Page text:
No. of Recommendations: 0
Hi RAD,

It sound like a 529 isn't the good deal it once was.
I'm not sure they were *ever* all that much of a good deal.

Unless I can & would foot the entire bill for college for a grandchild, I do need to be cognizant of the financial aid issues.
Absolutely! Any advanced education plan needs to work in such a way it is sure not to eliminate options. Unfortunately, virtually all the traditional and qualified plans do exactly that; eliminate options for various aid, subsidies, and even scholarships.

I'm beginning to wonder about various strategies. I have no reason to think I won't live to my 80s(but those of you who know me know that I know there can be surprises). I can see making any grandchildren the beneficiary of a segregated investment account with a custodian/trustee.
Other thoughts ?

The strategy of structuring indexed universal life contracts for education plans is often superior. It can be owned outside the FAFSA calculations, keeping all potential alternative funding sources available... it grows tax-deferred... it's spendable tax-free... but one thing better than all the traditional plans is that there is no specific usage requirement! You won't be penalized for using it at a non-traditional educational resource, or even for no educational purpose at all.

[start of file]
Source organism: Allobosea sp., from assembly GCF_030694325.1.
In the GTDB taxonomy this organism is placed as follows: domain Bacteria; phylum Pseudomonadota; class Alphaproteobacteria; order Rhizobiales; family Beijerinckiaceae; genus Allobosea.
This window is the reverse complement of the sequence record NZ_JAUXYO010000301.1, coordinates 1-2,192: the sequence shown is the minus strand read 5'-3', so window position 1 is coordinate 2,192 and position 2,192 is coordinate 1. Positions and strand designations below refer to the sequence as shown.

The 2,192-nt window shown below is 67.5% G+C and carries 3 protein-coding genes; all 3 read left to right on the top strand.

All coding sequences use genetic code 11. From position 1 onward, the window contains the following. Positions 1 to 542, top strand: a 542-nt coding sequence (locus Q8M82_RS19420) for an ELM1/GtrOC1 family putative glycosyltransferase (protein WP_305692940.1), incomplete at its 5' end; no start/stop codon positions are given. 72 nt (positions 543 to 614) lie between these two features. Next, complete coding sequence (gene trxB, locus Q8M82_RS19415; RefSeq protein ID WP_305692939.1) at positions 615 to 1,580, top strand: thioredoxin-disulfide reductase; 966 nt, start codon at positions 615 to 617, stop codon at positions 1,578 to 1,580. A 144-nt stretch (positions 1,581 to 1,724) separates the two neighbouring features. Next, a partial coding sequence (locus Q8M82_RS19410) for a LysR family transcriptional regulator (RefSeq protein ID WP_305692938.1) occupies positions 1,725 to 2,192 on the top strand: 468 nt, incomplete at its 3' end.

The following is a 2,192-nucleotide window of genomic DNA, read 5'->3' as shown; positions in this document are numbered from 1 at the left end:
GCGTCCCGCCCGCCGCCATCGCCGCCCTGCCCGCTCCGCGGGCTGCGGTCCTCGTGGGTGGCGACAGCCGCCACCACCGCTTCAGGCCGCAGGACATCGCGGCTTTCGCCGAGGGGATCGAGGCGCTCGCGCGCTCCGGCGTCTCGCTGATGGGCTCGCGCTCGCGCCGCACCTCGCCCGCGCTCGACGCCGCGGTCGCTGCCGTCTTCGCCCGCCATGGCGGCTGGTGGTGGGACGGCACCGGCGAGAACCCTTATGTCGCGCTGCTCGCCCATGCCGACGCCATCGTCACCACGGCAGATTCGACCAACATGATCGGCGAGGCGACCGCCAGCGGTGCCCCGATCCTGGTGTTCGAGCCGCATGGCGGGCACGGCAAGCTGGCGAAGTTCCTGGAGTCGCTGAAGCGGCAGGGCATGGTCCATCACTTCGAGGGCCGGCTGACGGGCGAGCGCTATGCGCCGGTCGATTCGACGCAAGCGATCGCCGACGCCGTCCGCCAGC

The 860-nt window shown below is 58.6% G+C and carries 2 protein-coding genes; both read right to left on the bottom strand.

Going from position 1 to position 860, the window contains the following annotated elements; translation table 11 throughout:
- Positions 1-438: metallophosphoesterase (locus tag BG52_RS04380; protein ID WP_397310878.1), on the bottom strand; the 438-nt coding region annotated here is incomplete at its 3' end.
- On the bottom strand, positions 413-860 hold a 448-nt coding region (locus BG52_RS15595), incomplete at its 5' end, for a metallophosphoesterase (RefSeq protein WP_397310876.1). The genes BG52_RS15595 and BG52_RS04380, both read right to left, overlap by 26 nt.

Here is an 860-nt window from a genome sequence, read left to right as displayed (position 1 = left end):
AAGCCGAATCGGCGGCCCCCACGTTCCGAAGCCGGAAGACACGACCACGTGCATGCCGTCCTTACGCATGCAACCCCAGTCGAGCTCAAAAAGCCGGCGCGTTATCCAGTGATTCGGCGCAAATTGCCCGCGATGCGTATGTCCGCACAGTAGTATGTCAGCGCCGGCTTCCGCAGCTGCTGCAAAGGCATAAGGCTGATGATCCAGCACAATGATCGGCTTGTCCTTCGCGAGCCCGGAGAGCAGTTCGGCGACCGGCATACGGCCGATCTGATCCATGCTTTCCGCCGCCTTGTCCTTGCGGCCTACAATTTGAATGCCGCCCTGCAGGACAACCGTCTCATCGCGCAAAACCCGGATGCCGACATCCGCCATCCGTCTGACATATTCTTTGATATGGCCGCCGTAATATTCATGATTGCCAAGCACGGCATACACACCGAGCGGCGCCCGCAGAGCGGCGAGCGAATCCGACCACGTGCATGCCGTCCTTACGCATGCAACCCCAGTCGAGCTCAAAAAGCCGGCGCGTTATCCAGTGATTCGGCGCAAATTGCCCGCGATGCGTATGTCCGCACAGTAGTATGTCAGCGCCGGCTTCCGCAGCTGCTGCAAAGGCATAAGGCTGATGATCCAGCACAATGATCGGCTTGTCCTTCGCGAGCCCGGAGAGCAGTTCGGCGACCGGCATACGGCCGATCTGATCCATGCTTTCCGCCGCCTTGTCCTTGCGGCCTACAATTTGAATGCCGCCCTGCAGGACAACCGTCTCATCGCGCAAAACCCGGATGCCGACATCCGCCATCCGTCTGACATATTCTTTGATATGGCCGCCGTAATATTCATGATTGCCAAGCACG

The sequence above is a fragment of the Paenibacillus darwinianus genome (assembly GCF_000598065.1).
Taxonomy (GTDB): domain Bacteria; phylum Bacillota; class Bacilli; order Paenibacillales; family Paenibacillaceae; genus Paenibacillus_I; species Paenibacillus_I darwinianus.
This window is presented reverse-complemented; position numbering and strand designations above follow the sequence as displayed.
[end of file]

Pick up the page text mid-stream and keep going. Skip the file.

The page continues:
It outperforms traditional mutual fund and index buy & hold strategies in virtually all cases, and that's ignoring the fact it has a life insurance death benefit that comes along for the ride with the financial performance.

Of course, there is a 'catch'... although it outperforms the financial alternatives on a risk-weighted basis, not everyone can get it. Someone (doesn't have to be the person putting up the money necessarily... but someone appropriately related with insurable interest) must be pass insurable underwriting.

BTW, when its designed for financial performance, it doesn't matter if its written on the life of a single, healthy young person, or a cross-underwritten pair of lives of older seniors (even ex-smokers.) The actual financial performance comes out roughly the same, the only difference is how much minimum death benefit comes along (by IRS mandate) with the amount of money getting built into the performance.

Something to look into.
Dave Donhoff
Leverage Planner
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